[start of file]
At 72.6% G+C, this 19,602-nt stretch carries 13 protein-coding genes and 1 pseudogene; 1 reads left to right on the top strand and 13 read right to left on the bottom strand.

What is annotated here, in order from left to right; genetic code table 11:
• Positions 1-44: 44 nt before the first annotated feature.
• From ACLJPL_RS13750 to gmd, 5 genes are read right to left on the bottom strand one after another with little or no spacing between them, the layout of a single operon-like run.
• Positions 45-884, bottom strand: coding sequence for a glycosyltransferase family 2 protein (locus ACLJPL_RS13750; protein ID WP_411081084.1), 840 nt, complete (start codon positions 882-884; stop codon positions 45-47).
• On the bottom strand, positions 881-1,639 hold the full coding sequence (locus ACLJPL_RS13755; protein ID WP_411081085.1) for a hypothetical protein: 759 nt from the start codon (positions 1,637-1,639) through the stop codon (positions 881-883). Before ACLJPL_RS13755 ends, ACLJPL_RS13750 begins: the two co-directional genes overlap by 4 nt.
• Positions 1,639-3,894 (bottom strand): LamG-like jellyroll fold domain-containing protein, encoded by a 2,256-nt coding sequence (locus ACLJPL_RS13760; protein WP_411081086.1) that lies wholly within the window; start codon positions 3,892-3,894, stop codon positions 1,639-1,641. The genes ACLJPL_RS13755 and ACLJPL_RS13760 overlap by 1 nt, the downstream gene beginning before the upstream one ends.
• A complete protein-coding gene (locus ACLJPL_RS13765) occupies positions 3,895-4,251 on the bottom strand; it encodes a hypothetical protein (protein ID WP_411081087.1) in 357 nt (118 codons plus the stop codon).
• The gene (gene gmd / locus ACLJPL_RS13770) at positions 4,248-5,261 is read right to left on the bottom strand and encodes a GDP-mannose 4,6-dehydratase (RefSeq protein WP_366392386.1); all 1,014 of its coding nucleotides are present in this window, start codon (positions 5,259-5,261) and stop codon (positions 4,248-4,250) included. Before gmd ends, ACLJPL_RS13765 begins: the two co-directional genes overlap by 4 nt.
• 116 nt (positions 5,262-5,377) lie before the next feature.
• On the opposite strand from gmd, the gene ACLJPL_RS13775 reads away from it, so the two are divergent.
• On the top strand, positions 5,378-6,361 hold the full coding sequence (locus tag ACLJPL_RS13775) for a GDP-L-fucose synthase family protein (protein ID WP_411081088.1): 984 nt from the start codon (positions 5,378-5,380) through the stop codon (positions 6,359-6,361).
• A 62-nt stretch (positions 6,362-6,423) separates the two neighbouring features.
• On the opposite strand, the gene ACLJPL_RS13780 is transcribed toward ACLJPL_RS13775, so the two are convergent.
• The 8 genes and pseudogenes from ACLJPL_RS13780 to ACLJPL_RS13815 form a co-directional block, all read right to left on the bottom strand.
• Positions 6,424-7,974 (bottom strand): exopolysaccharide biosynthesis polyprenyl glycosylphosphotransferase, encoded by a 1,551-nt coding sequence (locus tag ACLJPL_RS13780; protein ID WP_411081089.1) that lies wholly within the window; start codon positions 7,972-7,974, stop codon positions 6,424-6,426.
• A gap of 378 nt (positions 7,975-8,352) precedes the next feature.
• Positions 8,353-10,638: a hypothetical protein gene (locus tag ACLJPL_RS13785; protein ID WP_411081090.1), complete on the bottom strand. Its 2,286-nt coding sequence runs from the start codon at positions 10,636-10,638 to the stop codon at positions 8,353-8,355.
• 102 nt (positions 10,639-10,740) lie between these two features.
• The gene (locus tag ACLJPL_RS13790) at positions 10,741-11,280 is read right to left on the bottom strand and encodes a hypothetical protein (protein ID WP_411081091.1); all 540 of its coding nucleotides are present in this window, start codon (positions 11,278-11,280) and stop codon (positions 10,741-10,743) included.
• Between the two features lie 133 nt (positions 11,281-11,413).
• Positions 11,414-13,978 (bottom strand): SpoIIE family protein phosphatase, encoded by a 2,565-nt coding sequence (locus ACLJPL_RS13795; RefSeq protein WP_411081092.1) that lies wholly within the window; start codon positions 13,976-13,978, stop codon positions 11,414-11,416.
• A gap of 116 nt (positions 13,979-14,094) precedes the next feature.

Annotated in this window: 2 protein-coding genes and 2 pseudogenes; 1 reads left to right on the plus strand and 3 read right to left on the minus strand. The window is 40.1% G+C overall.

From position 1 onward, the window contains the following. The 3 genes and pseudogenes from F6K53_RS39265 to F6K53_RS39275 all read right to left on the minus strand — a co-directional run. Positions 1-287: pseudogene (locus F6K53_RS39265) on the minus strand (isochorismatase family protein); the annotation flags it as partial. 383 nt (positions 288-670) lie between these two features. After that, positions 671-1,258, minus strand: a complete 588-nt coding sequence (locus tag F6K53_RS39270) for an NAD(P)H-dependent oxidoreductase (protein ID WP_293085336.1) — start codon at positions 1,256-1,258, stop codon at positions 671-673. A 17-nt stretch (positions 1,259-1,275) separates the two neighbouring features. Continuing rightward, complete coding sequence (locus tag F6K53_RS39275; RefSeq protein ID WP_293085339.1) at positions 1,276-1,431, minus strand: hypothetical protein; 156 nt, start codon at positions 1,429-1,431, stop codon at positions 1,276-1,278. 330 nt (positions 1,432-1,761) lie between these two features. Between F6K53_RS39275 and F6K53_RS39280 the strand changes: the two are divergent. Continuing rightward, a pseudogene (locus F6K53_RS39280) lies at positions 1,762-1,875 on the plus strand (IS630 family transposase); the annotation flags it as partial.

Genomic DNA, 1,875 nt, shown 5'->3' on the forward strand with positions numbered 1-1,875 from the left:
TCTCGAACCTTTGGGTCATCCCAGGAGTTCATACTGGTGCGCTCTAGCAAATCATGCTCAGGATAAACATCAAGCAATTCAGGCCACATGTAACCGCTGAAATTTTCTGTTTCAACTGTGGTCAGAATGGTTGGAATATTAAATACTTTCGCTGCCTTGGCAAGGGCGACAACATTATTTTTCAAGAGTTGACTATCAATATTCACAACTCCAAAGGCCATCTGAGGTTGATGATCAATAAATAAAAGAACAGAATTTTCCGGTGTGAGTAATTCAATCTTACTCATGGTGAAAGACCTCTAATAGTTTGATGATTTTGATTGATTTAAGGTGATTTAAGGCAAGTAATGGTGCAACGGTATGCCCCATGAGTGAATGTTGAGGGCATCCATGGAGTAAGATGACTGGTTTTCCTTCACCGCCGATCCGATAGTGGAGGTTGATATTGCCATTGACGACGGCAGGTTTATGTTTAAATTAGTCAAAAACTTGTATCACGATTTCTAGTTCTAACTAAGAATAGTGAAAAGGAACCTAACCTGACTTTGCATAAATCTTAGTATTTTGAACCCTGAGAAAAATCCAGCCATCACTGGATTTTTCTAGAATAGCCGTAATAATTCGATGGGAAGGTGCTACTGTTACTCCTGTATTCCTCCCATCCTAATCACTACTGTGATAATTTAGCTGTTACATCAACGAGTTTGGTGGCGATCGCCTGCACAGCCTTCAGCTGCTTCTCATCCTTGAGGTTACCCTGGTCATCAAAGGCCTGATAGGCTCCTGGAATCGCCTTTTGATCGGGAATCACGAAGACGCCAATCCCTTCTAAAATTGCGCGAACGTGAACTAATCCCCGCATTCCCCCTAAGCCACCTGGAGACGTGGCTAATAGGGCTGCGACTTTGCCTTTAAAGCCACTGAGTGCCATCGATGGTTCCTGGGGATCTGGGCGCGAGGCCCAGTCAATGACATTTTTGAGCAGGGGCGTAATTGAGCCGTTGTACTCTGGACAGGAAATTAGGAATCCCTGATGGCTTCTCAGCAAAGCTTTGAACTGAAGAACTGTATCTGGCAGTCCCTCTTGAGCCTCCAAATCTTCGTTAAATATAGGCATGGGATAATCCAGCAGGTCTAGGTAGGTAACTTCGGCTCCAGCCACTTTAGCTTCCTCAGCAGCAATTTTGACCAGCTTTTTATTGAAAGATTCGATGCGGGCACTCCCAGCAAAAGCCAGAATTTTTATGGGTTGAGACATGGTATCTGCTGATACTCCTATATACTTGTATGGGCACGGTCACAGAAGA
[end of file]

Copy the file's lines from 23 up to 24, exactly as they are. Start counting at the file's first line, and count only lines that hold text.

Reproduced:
• A gap of 116 nt (positions 13,979-14,094) precedes the next feature.

Annotated in this window: 2 protein-coding genes and 2 pseudogenes; 1 reads left to right on the plus strand and 3 read right to left on the minus strand. The window is 40.1% G+C overall.